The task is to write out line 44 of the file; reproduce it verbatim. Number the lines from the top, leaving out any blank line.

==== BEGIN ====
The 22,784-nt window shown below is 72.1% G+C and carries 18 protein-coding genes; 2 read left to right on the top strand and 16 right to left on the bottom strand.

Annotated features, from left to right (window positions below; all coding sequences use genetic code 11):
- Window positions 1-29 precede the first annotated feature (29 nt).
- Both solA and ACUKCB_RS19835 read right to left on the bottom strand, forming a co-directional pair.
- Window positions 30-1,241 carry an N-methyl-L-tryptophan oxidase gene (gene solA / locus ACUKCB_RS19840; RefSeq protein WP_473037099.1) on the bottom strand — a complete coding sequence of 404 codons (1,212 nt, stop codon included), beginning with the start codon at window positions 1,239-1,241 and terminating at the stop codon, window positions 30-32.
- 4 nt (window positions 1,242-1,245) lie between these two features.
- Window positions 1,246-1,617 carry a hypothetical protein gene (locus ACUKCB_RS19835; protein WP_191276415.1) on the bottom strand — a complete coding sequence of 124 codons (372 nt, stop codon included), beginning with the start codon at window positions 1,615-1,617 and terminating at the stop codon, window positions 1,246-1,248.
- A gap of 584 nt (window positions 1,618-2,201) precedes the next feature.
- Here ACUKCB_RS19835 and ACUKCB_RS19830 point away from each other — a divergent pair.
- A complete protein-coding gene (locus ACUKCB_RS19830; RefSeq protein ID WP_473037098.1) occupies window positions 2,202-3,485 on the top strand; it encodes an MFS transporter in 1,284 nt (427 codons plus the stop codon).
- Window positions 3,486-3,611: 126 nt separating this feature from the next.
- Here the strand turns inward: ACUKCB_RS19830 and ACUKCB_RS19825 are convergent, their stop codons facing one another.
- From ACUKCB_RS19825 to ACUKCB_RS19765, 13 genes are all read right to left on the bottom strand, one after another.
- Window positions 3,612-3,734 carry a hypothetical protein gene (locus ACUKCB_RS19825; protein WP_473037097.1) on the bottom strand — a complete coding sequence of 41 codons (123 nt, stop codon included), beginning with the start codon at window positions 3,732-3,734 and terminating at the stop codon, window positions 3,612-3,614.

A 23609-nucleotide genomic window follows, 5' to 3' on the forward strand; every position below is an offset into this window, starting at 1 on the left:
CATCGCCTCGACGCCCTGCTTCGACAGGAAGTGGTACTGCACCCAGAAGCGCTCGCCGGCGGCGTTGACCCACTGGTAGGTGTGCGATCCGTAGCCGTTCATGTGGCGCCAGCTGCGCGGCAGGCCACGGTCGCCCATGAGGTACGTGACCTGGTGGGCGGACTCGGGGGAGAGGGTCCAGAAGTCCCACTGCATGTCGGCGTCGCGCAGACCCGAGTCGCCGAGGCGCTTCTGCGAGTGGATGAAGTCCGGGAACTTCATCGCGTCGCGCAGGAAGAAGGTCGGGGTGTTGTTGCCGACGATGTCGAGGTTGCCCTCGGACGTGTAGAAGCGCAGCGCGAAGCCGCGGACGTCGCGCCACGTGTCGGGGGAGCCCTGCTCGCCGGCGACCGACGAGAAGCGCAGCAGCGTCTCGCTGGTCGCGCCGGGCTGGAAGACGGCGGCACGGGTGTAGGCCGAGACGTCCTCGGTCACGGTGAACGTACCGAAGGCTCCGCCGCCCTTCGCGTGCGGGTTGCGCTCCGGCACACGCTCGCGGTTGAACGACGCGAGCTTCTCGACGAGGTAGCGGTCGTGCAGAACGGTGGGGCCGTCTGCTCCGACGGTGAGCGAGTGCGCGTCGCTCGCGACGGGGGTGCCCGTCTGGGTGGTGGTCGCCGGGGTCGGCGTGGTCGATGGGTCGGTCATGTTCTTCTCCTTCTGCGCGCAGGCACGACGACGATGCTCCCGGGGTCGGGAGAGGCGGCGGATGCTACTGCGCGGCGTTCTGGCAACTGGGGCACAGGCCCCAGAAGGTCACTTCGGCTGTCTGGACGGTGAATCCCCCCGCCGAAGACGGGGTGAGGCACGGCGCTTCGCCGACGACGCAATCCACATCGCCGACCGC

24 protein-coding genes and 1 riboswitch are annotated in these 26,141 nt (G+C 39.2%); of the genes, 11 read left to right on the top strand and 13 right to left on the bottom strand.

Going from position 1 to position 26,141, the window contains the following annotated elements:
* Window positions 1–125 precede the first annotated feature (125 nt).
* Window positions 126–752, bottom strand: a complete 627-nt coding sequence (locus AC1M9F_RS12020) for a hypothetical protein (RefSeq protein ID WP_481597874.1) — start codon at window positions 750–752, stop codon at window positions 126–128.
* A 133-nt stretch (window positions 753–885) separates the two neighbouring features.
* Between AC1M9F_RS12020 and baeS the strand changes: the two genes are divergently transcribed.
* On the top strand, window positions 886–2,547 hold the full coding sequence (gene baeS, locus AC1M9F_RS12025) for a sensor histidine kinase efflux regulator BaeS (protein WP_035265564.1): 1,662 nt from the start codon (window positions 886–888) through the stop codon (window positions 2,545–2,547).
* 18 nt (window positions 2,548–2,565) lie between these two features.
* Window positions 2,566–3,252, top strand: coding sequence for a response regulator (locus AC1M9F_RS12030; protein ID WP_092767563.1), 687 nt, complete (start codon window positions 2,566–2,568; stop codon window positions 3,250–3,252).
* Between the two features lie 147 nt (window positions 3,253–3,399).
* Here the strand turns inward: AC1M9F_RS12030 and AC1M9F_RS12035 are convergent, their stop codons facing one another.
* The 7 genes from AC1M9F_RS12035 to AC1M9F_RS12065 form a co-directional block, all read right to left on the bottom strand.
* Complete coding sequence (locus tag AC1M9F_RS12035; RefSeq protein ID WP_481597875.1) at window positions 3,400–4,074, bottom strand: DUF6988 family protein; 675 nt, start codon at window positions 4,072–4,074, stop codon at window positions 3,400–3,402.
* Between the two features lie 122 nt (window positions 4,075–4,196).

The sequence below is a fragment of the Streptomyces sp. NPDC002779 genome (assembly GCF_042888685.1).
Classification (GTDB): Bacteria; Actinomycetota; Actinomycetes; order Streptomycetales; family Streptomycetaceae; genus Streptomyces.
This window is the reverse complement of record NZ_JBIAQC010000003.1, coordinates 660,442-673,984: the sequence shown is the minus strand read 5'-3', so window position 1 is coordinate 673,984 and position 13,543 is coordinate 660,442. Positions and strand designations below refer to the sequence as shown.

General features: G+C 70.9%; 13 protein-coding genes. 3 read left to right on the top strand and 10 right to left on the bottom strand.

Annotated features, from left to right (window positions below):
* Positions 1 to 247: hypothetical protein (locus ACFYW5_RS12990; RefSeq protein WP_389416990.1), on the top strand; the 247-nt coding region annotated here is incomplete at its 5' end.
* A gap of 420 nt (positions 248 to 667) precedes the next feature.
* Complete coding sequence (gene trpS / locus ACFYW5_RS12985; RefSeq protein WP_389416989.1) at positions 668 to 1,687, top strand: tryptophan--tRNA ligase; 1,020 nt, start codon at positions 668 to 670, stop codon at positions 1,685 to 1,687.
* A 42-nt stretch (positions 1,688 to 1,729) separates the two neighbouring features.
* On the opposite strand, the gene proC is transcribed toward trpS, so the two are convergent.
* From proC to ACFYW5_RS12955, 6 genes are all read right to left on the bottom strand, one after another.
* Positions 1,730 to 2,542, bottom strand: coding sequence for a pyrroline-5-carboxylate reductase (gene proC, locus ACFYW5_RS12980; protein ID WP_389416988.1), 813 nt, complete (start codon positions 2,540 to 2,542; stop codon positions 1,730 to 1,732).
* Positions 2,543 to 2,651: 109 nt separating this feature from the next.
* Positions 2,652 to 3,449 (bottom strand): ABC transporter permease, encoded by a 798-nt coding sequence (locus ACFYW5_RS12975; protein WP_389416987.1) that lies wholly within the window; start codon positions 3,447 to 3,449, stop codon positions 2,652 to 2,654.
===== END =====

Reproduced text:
* Positions 2,652 to 3,449 (bottom strand): ABC transporter permease, encoded by a 798-nt coding sequence (locus ACFYW5_RS12975; protein WP_389416987.1) that lies wholly within the window; start codon positions 3,447 to 3,449, stop codon positions 2,652 to 2,654.